T’aint there.

    The bible is so burdened, through our evolution, with our anti-woman thinking that the writers of Leviticus could likely never even have considered female sexuality as worth talking about. They didn’t care if women had orgasms or not. Why should they care about the “feelings” of their property? Imagine a logic that denies half of your species one of God’s greatest blessings for 99% of its history.

    Pretend, if you want, that this is not the case. Counter punch with other scriptural passages that extoll the value of women. You howl at the moon.

    Celebacy, indeed! Paul was wrong about that, you see. Paul is not divine.

    As if we actually ever practiced what we preached when it comes to sexuality. I have too much experience with priests, after graduating from my Catholic grammar school, high school and university, to be told that the denial of human sexuality is a holy calling. When I went to become a priest, the priest I spoke to put his hand on my crotch. Tell yourself that is not the norm if you want. Give me a scriptural justification that applies. We victims of your false-righteousness are too numerous to be silenced any more.

    Oh, I am getting too personal here.

    But that’s God’s way of handling truth. God allows us to deny it only so long. Then it comes out. Then we publish another newer New International Version. Oddly enough, as long as it satisfies your personal bent, you make it the new correct.

    But you can’t keep humanity from freeing itself from hate, or from worshiping God any more. God doesn’t rely on what we write and print and call our bible!
    Latin is not God’s native tongue. God doesn’t confine himself to St. Peter’s Palace or wear Prada slippers. He doesn’t belong to you. (or me)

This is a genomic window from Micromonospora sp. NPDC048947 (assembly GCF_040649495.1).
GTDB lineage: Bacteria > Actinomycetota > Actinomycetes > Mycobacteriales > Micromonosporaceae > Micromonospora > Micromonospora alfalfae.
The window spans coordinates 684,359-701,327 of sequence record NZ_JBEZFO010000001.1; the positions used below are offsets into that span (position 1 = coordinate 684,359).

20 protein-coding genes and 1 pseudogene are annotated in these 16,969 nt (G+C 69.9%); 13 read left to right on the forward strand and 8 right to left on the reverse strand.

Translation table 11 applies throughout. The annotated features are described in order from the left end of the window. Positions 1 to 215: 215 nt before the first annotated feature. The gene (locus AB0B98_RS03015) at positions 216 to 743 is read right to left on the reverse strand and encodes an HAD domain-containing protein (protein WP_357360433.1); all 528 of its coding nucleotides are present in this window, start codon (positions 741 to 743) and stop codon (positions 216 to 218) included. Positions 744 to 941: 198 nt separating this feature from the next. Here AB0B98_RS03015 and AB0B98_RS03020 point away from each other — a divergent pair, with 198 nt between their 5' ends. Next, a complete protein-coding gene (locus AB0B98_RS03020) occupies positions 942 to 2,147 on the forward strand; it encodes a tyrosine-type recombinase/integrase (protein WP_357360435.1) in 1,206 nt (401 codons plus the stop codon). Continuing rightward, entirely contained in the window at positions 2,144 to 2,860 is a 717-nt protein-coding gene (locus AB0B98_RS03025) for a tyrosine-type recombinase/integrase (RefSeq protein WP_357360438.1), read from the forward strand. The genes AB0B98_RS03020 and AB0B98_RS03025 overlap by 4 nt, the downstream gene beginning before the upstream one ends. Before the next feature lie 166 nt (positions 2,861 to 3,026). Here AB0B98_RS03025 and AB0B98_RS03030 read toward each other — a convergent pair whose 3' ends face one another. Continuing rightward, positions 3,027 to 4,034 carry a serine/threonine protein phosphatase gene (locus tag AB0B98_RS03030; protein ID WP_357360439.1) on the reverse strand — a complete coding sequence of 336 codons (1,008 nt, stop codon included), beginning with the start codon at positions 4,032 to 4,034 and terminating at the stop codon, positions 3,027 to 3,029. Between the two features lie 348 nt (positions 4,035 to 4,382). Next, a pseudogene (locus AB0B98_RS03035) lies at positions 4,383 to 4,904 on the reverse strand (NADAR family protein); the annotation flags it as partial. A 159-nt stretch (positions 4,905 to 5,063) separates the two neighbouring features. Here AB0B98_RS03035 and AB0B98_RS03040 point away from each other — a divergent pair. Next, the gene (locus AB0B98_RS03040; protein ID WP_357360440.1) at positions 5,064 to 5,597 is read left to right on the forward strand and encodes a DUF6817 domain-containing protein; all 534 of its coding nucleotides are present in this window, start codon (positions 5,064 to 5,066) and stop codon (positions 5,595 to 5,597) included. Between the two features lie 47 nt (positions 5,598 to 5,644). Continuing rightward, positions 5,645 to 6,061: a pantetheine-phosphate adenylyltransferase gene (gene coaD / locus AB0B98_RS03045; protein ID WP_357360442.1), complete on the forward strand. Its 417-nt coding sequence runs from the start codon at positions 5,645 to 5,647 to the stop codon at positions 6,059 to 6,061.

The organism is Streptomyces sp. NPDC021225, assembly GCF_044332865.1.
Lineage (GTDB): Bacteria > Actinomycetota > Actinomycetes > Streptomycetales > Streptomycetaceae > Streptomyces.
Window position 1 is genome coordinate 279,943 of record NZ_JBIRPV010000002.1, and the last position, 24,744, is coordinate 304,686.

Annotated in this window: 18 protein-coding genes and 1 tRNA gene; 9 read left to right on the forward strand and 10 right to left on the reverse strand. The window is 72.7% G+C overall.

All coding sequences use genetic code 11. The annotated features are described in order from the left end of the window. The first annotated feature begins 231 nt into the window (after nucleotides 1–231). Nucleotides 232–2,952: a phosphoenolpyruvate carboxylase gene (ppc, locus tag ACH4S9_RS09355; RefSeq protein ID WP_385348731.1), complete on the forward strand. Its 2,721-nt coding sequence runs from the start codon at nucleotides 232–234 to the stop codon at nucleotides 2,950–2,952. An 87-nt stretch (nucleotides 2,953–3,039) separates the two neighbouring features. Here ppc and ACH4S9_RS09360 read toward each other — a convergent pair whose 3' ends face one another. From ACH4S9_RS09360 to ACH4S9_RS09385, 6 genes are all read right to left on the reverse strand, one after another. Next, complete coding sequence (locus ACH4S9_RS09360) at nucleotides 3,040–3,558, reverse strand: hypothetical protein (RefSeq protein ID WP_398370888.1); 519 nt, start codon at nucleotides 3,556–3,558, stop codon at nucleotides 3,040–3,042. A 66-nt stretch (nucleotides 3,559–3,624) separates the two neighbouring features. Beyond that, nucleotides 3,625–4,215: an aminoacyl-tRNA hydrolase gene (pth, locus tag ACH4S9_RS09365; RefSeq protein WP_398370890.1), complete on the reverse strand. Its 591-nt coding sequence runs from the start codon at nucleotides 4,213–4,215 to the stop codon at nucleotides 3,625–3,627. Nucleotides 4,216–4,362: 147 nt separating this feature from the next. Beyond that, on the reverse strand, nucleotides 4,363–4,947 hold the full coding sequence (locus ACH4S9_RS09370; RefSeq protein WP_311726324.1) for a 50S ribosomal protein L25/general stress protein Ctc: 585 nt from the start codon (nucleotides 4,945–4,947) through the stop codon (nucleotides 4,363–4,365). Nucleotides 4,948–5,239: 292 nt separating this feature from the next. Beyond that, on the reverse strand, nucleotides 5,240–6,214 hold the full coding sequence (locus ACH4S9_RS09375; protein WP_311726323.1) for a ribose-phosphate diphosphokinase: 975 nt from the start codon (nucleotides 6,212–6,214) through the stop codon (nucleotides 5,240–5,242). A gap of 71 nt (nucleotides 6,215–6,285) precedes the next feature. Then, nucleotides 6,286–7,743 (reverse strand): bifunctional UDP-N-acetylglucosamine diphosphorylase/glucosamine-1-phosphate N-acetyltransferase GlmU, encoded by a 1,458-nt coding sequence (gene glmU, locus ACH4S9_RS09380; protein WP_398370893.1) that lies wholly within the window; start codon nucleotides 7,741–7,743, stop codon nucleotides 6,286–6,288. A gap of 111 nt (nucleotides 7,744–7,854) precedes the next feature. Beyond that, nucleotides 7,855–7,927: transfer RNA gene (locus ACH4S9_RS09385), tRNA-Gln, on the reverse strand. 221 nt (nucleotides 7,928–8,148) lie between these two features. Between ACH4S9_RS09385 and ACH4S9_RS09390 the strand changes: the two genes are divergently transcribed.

God loves us all, and God doesn’t rely on the bible. The bible relies on God.

    As we all know, Jesus called for new interpretations of scripture. But let’s not use Jesus as an example. We are supposed to worship Jesus, not follow Jesus, right?
    Sometimes we are so prostrated in worship that we can’t see where Jesus went, I think.

    • Hmm… I’m not going to say Paul was wrong, but I do think he was misunderstood. Sex is a very potent force that has a huge potential for becoming idolatrous but also a huge potential for being a vehicle of worshiping God. Every moral issue has to do with whether I am engaging in idolatry (loving things as consumable goods whose purpose is to satiate me) or worship (loving things as works of art which signifies loving their creator’s beauty).

      • Sex is awesome. God gave us the ability to participate with Him in the divine act of creating a soul! It is a great sacrifice that celibates of all faiths make.

  4. Are you familiar with the song “Already There” by Casting Crowns? It kind of makes the same point, about the singer can’t wait to see how all the pieces fit in God’s plan.

    Love reading your blog.

  5. This calls to mind, for me, the words of Georg Christoph Lichtenberg: “A book is a mirror: if an ape looks into it an apostle is hardly likely to look out.” Now he meant it as a way of saying that fools were incapable of comprehending wisdom, which I reject, but taken out of context I like the idea of the Bible as a mirror wherein our scriptural interpretation reflects our own inner state that we bring to it more than any objective meaning at times.

    I prefer, then, Carlos Ruiz Zafón’s similar take: “A book is a mirror that offers us only what we already carry inside us.”